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'The God that failed' Leszek Kolakowski: humanist thinker and critic of Marxism

Whilst Professor of the History of Philosophy at the University of Warsaw, Kolakowski wrote Positivist Philosophy from Hume to the Vienna Circle (1966), and a mammoth study of dissenting C17th Christians. Exiled in 1968 (and taken in as a Fellow of All Souls, Oxford), he rejected Marxist economic determinism in Towards a Marxist Humanism (1970), and more comprehensively in his major work, The main currents of Marxism (1978), an acclaimed three volume survey and critique of Marx and later Marxist thought. The work is special because the author was writing from a Communist state resident intellectual background, and yet achieves a detachment borne of a profound and commanding knowledge of the history of philosophical speculation. Kolakowski then turned increasingly to issues of religion and the grounds for a non-dogmatic, but reasoned case for belief. His last work, Why Is There Something Rather Than Nothing? (2007), is a collection of gently illuminating essays on historical philosophers.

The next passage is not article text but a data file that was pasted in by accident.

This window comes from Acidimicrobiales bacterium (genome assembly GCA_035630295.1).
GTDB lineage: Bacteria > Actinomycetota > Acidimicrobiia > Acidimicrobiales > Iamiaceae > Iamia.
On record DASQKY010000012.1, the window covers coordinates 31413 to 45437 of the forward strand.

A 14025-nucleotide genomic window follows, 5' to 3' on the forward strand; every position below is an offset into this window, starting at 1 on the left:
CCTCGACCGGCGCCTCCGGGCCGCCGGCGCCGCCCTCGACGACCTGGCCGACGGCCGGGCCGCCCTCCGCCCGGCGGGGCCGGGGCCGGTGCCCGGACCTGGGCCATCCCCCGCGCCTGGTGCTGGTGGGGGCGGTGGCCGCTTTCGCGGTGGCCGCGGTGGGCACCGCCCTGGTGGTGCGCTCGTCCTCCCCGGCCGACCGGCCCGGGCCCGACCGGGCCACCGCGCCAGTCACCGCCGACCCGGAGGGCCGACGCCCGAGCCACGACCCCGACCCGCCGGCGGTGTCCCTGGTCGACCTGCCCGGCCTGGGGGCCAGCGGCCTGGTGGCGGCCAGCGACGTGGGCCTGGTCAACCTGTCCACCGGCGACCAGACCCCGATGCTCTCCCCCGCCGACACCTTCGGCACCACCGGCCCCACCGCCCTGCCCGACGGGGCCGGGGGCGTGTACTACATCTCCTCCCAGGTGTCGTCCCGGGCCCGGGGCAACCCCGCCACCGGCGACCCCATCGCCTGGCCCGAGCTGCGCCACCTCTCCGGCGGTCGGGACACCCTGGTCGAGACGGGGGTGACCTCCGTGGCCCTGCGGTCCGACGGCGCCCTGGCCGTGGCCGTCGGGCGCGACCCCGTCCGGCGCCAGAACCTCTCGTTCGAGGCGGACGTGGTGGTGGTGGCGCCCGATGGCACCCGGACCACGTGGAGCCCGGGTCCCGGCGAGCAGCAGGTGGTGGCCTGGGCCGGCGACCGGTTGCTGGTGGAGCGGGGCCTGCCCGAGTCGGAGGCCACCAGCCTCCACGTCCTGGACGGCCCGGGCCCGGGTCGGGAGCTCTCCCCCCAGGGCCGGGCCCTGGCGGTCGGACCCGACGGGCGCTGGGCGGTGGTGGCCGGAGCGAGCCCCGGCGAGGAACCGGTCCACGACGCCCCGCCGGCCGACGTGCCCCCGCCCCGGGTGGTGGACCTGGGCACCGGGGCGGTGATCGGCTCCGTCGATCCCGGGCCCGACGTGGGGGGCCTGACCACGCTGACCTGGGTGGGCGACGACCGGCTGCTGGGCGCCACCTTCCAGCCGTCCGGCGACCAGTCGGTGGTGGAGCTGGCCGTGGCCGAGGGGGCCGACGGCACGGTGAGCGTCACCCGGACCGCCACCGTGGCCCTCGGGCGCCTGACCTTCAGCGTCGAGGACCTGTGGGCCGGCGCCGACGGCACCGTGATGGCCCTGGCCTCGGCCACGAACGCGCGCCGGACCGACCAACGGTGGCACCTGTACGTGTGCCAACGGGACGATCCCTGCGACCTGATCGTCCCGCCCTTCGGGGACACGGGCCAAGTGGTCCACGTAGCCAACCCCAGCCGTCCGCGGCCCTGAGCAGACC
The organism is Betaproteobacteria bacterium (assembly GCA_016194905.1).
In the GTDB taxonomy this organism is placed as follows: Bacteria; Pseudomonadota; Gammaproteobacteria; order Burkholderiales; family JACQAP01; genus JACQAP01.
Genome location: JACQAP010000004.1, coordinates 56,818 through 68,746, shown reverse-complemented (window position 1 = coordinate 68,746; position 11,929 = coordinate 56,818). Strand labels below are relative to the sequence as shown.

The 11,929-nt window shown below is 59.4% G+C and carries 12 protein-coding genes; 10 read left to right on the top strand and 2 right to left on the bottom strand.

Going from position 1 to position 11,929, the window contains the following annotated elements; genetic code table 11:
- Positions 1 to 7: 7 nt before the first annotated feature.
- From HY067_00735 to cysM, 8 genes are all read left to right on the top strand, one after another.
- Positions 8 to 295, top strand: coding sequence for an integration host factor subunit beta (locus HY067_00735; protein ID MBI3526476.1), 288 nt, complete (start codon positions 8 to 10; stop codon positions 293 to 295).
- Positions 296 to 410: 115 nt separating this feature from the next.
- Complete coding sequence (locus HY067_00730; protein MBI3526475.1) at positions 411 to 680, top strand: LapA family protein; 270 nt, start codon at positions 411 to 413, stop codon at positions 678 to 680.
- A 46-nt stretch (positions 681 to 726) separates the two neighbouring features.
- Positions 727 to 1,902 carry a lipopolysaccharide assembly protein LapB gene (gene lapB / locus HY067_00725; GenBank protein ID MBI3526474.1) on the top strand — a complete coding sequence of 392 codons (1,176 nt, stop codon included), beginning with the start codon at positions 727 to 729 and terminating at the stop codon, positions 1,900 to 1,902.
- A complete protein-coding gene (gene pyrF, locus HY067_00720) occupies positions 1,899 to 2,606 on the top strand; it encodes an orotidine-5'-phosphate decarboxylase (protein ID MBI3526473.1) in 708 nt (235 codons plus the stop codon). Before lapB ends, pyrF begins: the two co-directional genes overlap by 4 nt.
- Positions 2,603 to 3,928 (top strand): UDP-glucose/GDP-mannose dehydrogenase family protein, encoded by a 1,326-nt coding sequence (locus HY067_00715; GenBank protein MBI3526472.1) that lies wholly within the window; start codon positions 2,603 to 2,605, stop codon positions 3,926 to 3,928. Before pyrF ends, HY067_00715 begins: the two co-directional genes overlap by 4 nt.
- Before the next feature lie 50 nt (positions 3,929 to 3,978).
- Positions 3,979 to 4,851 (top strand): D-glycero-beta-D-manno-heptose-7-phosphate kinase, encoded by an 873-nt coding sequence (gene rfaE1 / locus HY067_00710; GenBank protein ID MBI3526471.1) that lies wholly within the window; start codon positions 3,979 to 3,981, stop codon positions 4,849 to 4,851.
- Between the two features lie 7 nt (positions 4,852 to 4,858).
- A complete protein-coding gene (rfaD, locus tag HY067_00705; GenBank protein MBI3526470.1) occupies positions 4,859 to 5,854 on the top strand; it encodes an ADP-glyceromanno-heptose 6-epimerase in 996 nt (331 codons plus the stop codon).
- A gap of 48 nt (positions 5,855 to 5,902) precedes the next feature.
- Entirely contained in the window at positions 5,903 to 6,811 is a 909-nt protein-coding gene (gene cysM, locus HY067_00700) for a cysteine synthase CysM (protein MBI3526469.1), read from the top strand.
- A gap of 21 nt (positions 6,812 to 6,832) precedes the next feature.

This talk will sample these works in an attempt to convey his moral humanism, which is a distinguishing mark of all his writings.

Chris Bratcher has given talks to SPES on philosophical themes, including history of Ethics, for many years. He is a past Treasurer of the Society, and is a holding Trustee.


Mr Chris Bratcher | talks


Date and Time:

18 April 2010 at 11:00 am


2 hours



Conway Hall
Conway Hall
25 Red Lion Square
0207 242 8034

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